This appeal concerns the existence and extent of an easement. Plaintiff sued Georgia Power Company. The trial court granted Georgia Power's motion for summary judgment finding that it had acquired an easement by prescription upon plaintiff's property. The court also granted Georgia Power's motion for summary judgment on its counterclaim in which it sought to enjoin the plaintiff from maintaining two gas pumps under the electric power lines. Plaintiff enumerates both orders as error.
1. The affidavits presented by Georgia Power aver that Georgia Power Company (including its predecessor Georgia Power and Light Company) has maintained an electric transmission line, known as the Waycross-Jesup line, in the same location for at least 40 years and that for more than 20 years this line has crossed the plaintiff's property at the same place. No written deed of easement was introduced. Georgia Power maintains that by virtue of the facts set out in the affidavits, it has acquired an easement by adverse possession.
Just as fee simple title to land can be acquired by prescription, so too can an easement. Code 85-409. Code 85-402 sets out the following as the essential elements of adverse possession: possession that is public, continuous, exclusive, uninterrupted, peaceable, not originating in fraud and accompanied by a claim of right. Absent written evidence of title, adverse possession of the land must continue for 20 years before ripening into title by prescription. Code 85-406.
Plaintiff insists that Georgia Power has not shown all the elements of adverse possession enumerated in Code 85-402, supra. Georgia Power has set forth facts which show that its possession was public, continuous, exclusive, uninterrupted and peaceable. Even on motion for summary judgment (see Thomas v. Allstate Ins. Co., 133 Ga. App. 193, 196 (210 SE2d 361) (1974)), Georgia Power is entitled to rely upon two presumptions in the absence of evidence to the contrary: A claim of right will be presumed from the assertion of dominion, particularly where the assertion of dominion is made by the erection of valuable improvements ( Wiley v. Warmock, 30 Ga. 701 (2) (1860)); possession originating in fraud will not be presumed ( Hall v. Gay, 68 Ga. 442 (2) (1882); Evans v. Baird, Ga. 645 (2) (1872)).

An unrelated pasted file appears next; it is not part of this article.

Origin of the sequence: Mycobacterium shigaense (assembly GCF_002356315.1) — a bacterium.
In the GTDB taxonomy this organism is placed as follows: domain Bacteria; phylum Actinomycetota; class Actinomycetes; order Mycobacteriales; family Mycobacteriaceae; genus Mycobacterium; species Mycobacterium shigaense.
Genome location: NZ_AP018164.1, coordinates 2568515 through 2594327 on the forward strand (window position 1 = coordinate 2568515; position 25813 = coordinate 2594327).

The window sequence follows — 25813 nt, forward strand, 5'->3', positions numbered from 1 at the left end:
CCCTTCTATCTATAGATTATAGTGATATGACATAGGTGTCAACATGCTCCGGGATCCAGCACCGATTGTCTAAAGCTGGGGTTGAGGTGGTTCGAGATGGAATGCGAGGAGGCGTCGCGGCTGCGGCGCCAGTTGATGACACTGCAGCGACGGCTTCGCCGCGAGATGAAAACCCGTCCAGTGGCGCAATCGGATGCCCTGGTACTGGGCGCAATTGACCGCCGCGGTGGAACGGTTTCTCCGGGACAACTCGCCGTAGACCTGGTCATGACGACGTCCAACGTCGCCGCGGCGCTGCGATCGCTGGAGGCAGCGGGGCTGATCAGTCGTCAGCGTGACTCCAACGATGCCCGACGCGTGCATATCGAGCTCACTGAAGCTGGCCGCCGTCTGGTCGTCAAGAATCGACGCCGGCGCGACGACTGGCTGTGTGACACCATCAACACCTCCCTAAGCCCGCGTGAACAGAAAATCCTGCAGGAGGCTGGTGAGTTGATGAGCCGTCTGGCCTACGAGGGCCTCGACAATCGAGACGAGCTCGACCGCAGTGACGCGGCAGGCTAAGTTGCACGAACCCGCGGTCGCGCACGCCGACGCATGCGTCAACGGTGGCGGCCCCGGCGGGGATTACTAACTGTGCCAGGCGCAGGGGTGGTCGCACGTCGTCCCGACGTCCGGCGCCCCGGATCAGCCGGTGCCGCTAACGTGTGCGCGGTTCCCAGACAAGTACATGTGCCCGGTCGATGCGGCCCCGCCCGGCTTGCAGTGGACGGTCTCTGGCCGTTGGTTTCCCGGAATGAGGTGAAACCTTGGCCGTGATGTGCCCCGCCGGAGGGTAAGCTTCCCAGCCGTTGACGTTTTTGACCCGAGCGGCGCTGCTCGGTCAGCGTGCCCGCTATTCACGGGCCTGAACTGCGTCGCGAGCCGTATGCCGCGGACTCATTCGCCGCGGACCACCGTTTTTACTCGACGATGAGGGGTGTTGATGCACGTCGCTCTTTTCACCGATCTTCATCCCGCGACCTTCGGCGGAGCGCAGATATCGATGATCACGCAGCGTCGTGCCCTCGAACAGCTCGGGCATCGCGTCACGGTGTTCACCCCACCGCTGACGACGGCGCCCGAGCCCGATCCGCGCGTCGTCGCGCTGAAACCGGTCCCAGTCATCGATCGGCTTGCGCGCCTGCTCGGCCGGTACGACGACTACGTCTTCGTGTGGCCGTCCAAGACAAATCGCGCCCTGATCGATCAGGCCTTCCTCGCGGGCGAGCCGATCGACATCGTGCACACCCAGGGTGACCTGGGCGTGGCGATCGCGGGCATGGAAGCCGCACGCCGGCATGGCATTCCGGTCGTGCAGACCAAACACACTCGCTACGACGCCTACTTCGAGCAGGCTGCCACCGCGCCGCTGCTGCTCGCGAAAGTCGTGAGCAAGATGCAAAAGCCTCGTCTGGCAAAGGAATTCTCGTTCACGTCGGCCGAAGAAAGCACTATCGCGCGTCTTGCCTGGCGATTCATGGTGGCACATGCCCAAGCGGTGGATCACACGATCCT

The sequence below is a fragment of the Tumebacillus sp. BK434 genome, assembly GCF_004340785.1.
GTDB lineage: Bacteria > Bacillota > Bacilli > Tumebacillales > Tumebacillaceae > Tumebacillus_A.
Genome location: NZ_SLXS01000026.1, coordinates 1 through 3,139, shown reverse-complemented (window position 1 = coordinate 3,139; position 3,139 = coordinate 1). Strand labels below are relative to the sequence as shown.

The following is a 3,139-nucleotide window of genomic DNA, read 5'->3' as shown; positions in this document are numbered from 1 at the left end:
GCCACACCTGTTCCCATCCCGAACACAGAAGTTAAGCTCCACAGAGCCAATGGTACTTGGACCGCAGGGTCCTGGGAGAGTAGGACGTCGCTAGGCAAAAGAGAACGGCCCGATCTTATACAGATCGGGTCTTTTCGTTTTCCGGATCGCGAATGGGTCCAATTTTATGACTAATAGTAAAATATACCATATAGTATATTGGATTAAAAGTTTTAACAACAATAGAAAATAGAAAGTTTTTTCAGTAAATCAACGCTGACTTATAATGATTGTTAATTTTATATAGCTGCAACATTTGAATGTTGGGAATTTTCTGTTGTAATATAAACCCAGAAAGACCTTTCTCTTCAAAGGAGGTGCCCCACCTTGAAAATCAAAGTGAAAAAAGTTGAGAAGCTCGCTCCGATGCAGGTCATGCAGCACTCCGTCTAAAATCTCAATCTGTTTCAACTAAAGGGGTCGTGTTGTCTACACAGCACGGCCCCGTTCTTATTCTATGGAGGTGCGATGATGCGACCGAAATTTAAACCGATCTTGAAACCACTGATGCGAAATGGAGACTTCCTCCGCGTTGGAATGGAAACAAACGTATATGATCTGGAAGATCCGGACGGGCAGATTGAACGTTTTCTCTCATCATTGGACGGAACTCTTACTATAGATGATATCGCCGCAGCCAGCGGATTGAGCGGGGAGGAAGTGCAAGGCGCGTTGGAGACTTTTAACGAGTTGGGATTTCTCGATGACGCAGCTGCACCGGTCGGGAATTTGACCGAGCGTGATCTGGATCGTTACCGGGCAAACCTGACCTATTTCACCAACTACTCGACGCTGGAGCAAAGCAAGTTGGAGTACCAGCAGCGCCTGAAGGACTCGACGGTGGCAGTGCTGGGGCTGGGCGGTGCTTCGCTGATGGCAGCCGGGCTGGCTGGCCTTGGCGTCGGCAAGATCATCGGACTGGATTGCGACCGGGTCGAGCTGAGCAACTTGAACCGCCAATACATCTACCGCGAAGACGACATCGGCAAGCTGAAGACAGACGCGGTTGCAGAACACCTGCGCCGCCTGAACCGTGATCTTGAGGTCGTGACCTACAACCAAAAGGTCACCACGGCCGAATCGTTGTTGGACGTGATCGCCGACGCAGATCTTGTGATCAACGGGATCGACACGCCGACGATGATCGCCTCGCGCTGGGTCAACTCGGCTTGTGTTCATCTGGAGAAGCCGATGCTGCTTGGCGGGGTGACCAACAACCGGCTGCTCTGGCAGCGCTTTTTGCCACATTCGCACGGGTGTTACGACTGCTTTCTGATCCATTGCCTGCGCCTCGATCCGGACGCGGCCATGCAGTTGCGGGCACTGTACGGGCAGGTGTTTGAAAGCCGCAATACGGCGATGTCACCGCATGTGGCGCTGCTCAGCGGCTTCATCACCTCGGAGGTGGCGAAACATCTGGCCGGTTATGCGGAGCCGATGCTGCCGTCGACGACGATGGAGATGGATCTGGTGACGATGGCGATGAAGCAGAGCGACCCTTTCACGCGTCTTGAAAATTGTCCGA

All the elements of adverse possession being shown by undisputed evidence, the grant of summary judgment on the issue of adverse possession was proper.
Georgia Power did not seek a temporary restraining order or temporary injunction. Instead, it moved for a permanent injunction by summary judgment. There were issues of fact to be decided as to whether the gas pumps interfered with the easement. It therefore was error to grant a permanent injunction on motion for summary judgment in this case. Davidson Mineral Properties v. Gifford-Hill & Co., 235 Ga. 176 (219 SE2d 133) (1975)
; Harrison v. Tuggle, 225 Ga. 211 (2) (167 SE2d 395) (1969)
Bennett, Pedrick & Bennett, E. Kontz Bennett, Sr., Larry E. Pedrick, Francis Houston, for appellee.